JUST BUILDING more nuclear power stations is not the route to energy security the House of Commons Trade & Industry Committee said this week.
In its report into the issues surrounding new nuclear power construction in the UK the committee concludes that 'in determining its policy on the future of nuclear energy, there are a number of issues that the Government needs to address.' The report New nuclear?
Examining the issues adds 'most of the technical objections to nuclear power, such as the availability of fuel and the carbon profile of nuclear power stations, have answers.
'Political issues, such as security and proliferation, are matters of judgement.' Importantly the committee says that only expanding nuclear power capacity is not the solution to energy security.
'We do not believe that the way to energy security is for the Government to fix the proportion of the energy mix that should come from particular technologies.' ICE energy board chairman, David Kerr said the statement 'reflected the free energy market that exists in the UK, the key question is 'how does the market achieve a mix?'' The report says the government should ensure a competitive environment for existing technologies, while supporting innovation in new ones.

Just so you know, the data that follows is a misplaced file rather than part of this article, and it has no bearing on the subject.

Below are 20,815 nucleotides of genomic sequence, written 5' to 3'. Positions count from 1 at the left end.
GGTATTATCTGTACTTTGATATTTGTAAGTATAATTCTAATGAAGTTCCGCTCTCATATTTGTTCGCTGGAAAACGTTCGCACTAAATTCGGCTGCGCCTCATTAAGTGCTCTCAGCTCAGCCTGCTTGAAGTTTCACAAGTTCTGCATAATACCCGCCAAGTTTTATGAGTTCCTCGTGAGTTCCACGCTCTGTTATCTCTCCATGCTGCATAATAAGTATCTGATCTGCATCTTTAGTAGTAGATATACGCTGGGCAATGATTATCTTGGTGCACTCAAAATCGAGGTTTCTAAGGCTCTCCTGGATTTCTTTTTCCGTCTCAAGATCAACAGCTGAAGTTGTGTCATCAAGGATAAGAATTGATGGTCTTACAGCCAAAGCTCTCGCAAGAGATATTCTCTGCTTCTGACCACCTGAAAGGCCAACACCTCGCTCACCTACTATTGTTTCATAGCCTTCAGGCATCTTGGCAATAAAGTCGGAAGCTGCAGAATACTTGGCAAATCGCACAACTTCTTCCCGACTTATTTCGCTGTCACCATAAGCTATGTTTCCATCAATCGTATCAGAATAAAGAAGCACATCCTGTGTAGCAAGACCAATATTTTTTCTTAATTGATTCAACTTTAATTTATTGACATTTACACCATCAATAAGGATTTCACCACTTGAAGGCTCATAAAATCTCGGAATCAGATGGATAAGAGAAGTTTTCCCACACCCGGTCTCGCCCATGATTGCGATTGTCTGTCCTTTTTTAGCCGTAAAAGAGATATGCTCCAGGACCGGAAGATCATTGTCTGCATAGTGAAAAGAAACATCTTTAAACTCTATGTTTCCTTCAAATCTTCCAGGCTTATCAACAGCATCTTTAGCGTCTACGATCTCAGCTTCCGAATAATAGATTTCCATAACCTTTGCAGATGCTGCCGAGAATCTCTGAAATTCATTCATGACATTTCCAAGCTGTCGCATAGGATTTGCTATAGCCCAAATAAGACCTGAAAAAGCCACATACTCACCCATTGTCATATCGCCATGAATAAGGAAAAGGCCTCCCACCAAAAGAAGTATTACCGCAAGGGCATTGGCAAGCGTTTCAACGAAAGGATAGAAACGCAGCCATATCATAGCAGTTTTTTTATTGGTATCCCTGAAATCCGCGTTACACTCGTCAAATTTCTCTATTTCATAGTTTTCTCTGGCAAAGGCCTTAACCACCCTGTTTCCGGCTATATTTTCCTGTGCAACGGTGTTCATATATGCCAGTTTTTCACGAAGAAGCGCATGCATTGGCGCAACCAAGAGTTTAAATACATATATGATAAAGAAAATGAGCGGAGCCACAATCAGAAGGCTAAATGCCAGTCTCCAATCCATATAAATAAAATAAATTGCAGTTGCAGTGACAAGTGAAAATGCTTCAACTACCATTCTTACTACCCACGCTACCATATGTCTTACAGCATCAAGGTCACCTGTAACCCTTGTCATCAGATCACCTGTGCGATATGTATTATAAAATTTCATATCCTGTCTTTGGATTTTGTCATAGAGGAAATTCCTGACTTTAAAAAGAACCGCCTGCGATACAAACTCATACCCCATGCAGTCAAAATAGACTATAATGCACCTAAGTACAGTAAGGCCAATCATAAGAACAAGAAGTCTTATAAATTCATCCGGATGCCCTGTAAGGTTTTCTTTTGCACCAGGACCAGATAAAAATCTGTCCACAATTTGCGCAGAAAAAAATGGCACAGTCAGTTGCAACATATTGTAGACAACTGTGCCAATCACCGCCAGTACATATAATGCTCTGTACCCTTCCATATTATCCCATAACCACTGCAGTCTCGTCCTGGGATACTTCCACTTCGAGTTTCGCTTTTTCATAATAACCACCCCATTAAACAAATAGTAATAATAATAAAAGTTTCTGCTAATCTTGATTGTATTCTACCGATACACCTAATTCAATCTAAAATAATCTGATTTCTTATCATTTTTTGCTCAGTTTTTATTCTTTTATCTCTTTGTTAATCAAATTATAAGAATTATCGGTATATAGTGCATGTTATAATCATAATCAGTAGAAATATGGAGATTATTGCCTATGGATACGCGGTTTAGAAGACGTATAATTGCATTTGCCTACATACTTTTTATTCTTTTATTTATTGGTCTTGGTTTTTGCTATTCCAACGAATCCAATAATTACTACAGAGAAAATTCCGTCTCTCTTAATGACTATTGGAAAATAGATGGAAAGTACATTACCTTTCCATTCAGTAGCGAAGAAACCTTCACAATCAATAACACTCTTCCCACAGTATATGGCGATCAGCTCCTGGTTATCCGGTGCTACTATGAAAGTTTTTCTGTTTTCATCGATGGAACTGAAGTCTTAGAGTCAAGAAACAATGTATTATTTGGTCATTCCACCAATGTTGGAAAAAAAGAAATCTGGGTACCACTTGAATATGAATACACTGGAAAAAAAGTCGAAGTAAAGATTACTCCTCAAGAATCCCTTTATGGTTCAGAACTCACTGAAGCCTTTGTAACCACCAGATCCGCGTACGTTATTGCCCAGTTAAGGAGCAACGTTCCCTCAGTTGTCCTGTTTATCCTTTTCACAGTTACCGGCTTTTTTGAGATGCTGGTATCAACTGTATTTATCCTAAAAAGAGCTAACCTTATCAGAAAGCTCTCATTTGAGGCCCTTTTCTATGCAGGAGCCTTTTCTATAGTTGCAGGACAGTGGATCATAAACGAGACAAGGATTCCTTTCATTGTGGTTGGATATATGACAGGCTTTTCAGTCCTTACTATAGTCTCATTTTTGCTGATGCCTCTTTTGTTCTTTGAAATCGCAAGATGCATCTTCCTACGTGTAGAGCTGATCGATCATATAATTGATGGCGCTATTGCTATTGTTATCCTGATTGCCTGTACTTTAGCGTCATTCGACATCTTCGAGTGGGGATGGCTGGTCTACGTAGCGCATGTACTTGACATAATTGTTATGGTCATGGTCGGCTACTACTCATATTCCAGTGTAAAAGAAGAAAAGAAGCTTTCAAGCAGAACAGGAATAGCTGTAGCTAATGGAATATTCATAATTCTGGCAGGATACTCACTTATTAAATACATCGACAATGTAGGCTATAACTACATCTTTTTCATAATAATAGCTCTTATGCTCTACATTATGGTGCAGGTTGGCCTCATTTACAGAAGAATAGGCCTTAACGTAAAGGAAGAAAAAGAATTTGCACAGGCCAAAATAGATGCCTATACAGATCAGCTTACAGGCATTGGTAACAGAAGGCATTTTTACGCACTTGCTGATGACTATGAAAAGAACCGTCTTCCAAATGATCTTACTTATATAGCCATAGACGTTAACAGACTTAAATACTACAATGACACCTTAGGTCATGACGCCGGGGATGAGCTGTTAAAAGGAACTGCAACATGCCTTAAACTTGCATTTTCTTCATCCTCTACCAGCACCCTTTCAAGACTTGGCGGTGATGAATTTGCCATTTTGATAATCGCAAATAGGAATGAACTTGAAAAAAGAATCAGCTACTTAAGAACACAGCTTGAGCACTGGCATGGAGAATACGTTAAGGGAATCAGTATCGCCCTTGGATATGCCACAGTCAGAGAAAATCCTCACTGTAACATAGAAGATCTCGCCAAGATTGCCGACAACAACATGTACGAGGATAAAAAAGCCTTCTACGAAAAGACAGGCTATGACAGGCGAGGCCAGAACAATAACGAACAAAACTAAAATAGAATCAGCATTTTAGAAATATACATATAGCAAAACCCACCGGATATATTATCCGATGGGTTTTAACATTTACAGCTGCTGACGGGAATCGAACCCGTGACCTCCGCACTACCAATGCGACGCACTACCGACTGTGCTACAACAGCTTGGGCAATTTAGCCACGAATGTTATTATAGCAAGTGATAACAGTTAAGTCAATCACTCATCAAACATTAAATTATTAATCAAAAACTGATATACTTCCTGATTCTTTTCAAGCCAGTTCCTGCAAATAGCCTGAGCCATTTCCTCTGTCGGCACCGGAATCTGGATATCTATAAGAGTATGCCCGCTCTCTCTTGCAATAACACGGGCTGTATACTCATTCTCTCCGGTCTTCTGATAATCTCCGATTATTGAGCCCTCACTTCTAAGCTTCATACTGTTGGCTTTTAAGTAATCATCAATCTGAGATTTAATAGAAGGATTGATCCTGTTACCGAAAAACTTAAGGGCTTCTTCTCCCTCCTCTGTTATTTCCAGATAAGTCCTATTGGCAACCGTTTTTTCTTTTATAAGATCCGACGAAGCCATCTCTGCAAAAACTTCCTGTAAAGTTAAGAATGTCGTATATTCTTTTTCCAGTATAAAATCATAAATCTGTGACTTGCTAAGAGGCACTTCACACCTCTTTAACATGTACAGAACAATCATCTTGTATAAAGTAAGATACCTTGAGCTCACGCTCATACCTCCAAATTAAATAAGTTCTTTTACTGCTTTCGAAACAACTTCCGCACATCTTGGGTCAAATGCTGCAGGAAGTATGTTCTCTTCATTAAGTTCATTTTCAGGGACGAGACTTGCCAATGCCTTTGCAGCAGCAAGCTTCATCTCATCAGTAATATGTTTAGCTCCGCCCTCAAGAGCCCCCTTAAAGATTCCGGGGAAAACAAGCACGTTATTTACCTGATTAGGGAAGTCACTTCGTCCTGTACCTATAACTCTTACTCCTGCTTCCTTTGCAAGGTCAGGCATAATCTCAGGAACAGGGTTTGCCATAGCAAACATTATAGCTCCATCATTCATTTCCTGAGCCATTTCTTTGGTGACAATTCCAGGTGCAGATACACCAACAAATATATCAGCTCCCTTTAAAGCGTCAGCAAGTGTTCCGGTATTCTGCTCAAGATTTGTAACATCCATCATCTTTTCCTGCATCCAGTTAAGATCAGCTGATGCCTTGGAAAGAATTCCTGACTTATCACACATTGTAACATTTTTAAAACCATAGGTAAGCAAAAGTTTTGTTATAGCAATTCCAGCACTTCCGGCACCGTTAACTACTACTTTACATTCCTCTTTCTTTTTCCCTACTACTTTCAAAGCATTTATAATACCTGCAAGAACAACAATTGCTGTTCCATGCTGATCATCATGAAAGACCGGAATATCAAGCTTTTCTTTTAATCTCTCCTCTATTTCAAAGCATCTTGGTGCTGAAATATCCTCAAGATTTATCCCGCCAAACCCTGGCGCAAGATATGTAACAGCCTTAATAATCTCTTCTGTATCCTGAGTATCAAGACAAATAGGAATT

Kerr said it was possible for new nuclear build to be classed as innovation, so claiming additional fiancial support, while gas and coal remain at the whim of market forces. The committee says new nuclear must satisfy four conditions:
A broad national consensus on the role of nuclear power, that has crossfiparty political support and wider public backing;
A carbonfipricing framework that provides longfiterm incentives for investment in all low carbon technologies;
A longfiterm storage solution for the UK's existing radioactive waste legacy;
A review of the planning and licensing system to reduce the lead time for construction.